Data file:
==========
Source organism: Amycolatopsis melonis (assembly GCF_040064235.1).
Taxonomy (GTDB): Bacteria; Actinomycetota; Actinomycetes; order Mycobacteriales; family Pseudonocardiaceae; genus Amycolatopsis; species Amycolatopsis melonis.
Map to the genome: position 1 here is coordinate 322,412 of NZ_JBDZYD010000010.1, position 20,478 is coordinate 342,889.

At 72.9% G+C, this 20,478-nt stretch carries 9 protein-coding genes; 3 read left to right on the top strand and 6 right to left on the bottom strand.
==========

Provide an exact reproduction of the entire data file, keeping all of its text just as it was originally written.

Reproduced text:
Source organism: Amycolatopsis melonis (assembly GCF_040064235.1).
Taxonomy (GTDB): Bacteria; Actinomycetota; Actinomycetes; order Mycobacteriales; family Pseudonocardiaceae; genus Amycolatopsis; species Amycolatopsis melonis.
Map to the genome: position 1 here is coordinate 322,412 of NZ_JBDZYD010000010.1, position 20,478 is coordinate 342,889.

At 72.9% G+C, this 20,478-nt stretch carries 9 protein-coding genes; 3 read left to right on the top strand and 6 right to left on the bottom strand.